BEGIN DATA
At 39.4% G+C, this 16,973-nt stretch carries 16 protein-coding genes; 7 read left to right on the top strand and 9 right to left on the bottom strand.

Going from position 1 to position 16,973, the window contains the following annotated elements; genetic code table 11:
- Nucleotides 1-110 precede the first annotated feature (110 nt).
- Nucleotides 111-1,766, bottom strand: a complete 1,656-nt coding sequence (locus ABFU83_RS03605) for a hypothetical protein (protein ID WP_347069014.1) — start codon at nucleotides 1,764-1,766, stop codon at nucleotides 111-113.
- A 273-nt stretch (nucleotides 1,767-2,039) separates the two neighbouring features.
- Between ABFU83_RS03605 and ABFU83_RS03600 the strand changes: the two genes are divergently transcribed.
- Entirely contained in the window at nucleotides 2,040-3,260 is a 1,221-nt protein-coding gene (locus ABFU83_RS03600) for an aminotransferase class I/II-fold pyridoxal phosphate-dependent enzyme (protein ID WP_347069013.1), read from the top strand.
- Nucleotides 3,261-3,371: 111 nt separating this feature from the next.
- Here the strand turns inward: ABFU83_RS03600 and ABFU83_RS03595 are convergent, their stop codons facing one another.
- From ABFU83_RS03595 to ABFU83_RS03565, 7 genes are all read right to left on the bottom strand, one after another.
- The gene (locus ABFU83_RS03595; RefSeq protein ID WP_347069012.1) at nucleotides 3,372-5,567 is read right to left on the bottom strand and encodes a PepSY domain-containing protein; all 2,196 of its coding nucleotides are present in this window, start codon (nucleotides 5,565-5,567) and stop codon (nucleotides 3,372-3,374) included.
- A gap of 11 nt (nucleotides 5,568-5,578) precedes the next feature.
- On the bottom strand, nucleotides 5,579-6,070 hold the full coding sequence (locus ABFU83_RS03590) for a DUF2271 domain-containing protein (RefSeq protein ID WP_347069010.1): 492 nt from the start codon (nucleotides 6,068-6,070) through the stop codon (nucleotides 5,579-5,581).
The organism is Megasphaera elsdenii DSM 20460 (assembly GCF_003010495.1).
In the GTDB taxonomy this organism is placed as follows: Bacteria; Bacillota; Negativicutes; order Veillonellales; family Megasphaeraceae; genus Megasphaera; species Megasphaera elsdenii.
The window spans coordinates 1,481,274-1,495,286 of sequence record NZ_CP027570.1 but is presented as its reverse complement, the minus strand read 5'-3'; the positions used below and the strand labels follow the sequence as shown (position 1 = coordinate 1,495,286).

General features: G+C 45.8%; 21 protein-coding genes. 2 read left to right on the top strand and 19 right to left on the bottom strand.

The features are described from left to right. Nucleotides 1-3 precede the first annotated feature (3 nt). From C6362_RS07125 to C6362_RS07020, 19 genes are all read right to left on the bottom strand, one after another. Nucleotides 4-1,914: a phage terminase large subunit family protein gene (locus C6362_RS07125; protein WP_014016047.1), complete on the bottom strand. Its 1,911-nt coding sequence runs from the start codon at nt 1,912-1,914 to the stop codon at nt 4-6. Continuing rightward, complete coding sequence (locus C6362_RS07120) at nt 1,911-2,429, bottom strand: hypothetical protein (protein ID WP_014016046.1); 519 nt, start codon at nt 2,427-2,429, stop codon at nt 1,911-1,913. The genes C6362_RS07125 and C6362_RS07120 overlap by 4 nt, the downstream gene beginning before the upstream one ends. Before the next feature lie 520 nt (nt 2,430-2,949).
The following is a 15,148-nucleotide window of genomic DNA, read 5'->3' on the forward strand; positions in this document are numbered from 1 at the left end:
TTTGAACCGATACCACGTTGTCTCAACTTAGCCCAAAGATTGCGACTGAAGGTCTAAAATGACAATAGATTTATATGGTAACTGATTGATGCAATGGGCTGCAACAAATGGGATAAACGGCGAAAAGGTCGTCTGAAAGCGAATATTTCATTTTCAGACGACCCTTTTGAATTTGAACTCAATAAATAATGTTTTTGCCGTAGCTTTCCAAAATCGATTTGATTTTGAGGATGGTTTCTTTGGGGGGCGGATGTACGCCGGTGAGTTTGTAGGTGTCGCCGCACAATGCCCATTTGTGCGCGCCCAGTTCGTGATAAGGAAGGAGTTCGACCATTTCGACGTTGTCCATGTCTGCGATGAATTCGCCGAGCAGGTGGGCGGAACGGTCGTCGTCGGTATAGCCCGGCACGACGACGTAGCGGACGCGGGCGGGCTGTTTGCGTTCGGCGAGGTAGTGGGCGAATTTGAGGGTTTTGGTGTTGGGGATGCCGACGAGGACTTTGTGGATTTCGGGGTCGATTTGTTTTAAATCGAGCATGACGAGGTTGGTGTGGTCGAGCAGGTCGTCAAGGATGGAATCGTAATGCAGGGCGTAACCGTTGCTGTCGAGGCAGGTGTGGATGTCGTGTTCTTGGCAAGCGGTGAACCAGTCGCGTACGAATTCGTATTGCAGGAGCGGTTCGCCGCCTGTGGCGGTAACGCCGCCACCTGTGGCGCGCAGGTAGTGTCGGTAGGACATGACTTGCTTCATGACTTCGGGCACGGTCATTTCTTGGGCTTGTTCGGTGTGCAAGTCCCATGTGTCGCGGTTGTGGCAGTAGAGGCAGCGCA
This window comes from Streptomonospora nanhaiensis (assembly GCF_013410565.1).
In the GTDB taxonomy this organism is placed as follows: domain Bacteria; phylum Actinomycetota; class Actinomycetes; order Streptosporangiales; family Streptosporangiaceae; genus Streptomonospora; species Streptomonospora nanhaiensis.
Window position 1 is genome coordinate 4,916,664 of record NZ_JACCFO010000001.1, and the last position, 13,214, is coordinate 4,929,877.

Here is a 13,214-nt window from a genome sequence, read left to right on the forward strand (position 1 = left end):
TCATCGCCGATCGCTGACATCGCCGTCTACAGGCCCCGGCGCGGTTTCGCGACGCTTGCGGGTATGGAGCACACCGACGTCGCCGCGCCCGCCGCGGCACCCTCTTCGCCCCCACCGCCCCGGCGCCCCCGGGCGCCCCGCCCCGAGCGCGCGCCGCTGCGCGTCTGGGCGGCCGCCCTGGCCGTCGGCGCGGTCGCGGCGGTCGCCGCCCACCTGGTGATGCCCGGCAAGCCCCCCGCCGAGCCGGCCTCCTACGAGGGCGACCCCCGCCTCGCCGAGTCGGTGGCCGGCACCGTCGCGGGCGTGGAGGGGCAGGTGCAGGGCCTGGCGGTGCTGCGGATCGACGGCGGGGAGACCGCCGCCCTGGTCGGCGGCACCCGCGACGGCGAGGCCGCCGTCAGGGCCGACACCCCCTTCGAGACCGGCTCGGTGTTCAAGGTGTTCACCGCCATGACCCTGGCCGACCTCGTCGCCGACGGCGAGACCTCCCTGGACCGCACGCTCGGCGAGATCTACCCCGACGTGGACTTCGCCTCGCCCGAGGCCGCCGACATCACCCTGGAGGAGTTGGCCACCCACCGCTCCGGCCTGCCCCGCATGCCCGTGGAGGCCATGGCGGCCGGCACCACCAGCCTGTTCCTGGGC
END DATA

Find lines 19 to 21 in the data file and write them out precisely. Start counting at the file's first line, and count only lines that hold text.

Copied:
The following is a 15,148-nucleotide window of genomic DNA, read 5'->3' on the forward strand; positions in this document are numbered from 1 at the left end:
TTTGAACCGATACCACGTTGTCTCAACTTAGCCCAAAGATTGCGACTGAAGGTCTAAAATGACAATAGATTTATATGGTAACTGATTGATGCAATGGGCTGCAACAAATGGGATAAACGGCGAAAAGGTCGTCTGAAAGCGAATATTTCATTTTCAGACGACCCTTTTGAATTTGAACTCAATAAATAATGTTTTTGCCGTAGCTTTCCAAAATCGATTTGATTTTGAGGATGGTTTCTTTGGGGGGCGGATGTACGCCGGTGAGTTTGTAGGTGTCGCCGCACAATGCCCATTTGTGCGCGCCCAGTTCGTGATAAGGAAGGAGTTCGACCATTTCGACGTTGTCCATGTCTGCGATGAATTCGCCGAGCAGGTGGGCGGAACGGTCGTCGTCGGTATAGCCCGGCACGACGACGTAGCGGACGCGGGCGGGCTGTTTGCGTTCGGCGAGGTAGTGGGCGAATTTGAGGGTTTTGGTGTTGGGGATGCCGACGAGGACTTTGTGGATTTCGGGGTCGATTTGTTTTAAATCGAGCATGACGAGGTTGGTGTGGTCGAGCAGGTCGTCAAGGATGGAATCGTAATGCAGGGCGTAACCGTTGCTGTCGAGGCAGGTGTGGATGTCGTGTTCTTGGCAAGCGGTGAACCAGTCGCGTACGAATTCGTATTGCAGGAGCGGTTCGCCGCCTGTGGCGGTAACGCCGCCACCTGTGGCGCGCAGGTAGTGTCGGTAGGACATGACTTGCTTCATGACTTCGGGCACGGTCATTTCTTGGGCTTGTTCGGTGTGCAAGTCCCATGTGTCGCGGTTGTGGCAGTAGAGGCAGCGCA
This window comes from Streptomonospora nanhaiensis (assembly GCF_013410565.1).